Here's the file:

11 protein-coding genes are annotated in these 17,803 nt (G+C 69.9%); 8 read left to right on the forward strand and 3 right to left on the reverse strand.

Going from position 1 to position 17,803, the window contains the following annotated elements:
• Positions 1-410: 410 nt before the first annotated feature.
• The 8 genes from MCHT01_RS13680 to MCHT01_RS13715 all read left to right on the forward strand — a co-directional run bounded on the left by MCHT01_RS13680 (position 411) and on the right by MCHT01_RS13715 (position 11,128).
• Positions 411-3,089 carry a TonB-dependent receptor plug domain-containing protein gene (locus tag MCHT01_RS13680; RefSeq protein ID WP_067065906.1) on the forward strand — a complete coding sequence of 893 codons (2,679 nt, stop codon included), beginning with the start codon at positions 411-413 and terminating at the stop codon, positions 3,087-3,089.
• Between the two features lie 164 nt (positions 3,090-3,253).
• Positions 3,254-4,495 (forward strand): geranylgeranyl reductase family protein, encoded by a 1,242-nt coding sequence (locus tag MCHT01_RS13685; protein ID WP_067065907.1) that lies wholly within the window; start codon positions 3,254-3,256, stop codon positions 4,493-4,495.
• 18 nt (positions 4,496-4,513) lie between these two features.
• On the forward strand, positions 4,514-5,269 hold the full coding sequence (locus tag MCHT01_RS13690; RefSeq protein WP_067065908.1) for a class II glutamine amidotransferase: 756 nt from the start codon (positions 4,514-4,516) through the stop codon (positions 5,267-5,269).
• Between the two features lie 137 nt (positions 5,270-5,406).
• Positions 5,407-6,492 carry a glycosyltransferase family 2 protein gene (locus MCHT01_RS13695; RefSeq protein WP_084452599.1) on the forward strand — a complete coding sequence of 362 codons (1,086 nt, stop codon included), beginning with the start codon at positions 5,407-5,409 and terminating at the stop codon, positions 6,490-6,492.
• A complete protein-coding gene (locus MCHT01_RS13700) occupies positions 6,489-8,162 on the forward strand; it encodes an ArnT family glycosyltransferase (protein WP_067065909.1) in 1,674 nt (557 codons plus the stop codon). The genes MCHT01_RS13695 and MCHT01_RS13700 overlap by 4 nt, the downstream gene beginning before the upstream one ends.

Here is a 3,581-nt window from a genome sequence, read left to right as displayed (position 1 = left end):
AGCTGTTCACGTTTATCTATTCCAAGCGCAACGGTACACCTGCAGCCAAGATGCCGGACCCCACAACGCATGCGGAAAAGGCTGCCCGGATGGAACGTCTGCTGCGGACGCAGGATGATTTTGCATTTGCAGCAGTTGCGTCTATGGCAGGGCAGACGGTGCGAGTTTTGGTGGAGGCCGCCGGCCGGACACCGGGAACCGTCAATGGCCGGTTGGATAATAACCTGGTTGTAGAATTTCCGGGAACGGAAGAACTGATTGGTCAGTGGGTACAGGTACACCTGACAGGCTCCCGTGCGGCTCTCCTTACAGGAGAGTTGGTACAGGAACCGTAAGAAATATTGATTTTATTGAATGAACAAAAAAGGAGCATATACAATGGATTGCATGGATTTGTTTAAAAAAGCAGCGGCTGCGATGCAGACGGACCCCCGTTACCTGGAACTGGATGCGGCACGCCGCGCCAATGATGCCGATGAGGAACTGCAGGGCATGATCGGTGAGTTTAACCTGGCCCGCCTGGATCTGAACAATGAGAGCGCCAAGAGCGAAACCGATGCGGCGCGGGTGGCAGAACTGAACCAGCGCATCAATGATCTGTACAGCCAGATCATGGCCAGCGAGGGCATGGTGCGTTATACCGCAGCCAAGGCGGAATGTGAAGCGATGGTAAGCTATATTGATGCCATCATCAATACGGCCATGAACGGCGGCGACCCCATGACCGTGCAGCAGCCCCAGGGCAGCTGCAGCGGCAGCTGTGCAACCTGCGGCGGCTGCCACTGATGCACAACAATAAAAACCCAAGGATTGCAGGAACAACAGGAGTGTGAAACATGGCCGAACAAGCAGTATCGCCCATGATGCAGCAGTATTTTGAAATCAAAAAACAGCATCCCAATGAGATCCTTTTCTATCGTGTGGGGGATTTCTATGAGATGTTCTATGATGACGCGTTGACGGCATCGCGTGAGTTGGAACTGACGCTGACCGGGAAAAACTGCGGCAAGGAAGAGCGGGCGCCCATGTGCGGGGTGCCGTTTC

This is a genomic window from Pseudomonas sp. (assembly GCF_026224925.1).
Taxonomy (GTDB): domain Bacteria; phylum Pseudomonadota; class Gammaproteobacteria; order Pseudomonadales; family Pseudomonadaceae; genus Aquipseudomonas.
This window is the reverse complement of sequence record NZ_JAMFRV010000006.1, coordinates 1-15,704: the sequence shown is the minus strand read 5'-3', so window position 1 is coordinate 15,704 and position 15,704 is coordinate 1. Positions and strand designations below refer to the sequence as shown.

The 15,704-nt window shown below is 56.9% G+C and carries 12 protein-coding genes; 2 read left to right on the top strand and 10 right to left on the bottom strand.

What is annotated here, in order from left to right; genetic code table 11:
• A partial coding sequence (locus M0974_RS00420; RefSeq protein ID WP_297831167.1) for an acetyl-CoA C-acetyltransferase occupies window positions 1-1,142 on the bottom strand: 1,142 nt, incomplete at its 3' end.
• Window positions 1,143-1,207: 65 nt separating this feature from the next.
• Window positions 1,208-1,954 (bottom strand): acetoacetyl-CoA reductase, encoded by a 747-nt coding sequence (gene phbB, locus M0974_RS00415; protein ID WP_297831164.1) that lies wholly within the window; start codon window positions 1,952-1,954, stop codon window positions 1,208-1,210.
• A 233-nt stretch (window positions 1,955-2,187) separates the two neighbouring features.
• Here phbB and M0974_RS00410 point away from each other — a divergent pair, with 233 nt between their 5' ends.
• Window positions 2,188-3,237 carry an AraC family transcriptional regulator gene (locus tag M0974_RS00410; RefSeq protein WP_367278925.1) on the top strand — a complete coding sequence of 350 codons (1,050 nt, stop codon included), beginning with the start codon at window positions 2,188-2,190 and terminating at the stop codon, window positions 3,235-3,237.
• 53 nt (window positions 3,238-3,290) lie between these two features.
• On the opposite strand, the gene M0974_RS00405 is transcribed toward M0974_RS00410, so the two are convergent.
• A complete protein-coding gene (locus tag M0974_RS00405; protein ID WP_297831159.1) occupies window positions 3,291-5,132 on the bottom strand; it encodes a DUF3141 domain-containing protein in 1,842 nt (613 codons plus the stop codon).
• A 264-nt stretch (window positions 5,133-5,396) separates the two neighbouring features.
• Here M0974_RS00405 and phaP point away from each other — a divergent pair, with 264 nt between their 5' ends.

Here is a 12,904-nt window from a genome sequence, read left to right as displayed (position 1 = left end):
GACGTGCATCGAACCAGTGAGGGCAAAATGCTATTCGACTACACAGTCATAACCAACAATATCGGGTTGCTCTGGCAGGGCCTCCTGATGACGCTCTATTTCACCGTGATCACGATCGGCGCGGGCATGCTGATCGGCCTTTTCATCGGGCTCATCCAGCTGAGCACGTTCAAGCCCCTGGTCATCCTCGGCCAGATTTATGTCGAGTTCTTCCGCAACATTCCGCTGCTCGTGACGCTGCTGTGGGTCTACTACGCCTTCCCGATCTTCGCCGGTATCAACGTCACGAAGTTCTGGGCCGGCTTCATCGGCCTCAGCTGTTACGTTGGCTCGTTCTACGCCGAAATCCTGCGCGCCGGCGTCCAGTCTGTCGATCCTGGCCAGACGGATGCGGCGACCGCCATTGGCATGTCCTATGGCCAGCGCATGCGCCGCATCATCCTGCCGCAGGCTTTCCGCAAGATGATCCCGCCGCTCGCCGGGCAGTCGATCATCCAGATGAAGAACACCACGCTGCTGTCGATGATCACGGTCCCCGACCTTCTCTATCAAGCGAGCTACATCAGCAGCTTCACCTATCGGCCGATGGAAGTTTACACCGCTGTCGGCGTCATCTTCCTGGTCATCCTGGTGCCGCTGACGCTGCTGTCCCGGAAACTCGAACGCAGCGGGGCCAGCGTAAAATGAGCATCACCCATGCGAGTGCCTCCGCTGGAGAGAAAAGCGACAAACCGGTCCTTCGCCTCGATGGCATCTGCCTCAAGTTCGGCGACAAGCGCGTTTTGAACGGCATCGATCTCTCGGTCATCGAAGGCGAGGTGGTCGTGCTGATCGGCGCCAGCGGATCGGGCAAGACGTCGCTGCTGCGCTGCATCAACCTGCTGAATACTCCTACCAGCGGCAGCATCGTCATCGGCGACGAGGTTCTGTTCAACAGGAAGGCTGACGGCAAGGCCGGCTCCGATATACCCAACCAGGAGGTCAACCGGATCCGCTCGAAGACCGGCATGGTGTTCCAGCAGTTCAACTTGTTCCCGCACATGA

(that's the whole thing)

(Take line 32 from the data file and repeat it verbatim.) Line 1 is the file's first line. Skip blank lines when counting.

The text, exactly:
GACGTGCATCGAACCAGTGAGGGCAAAATGCTATTCGACTACACAGTCATAACCAACAATATCGGGTTGCTCTGGCAGGGCCTCCTGATGACGCTCTATTTCACCGTGATCACGATCGGCGCGGGCATGCTGATCGGCCTTTTCATCGGGCTCATCCAGCTGAGCACGTTCAAGCCCCTGGTCATCCTCGGCCAGATTTATGTCGAGTTCTTCCGCAACATTCCGCTGCTCGTGACGCTGCTGTGGGTCTACTACGCCTTCCCGATCTTCGCCGGTATCAACGTCACGAAGTTCTGGGCCGGCTTCATCGGCCTCAGCTGTTACGTTGGCTCGTTCTACGCCGAAATCCTGCGCGCCGGCGTCCAGTCTGTCGATCCTGGCCAGACGGATGCGGCGACCGCCATTGGCATGTCCTATGGCCAGCGCATGCGCCGCATCATCCTGCCGCAGGCTTTCCGCAAGATGATCCCGCCGCTCGCCGGGCAGTCGATCATCCAGATGAAGAACACCACGCTGCTGTCGATGATCACGGTCCCCGACCTTCTCTATCAAGCGAGCTACATCAGCAGCTTCACCTATCGGCCGATGGAAGTTTACACCGCTGTCGGCGTCATCTTCCTGGTCATCCTGGTGCCGCTGACGCTGCTGTCCCGGAAACTCGAACGCAGCGGGGCCAGCGTAAAATGAGCATCACCCATGCGAGTGCCTCCGCTGGAGAGAAAAGCGACAAACCGGTCCTTCGCCTCGATGGCATCTGCCTCAAGTTCGGCGACAAGCGCGTTTTGAACGGCATCGATCTCTCGGTCATCGAAGGCGAGGTGGTCGTGCTGATCGGCGCCAGCGGATCGGGCAAGACGTCGCTGCTGCGCTGCATCAACCTGCTGAATACTCCTACCAGCGGCAGCATCGTCATCGGCGACGAGGTTCTGTTCAACAGGAAGGCTGACGGCAAGGCCGGCTCCGATATACCCAACCAGGAGGTCAACCGGATCCGCTCGAAGACCGGCATGGTGTTCCAGCAGTTCAACTTGTTCCCGCACATGA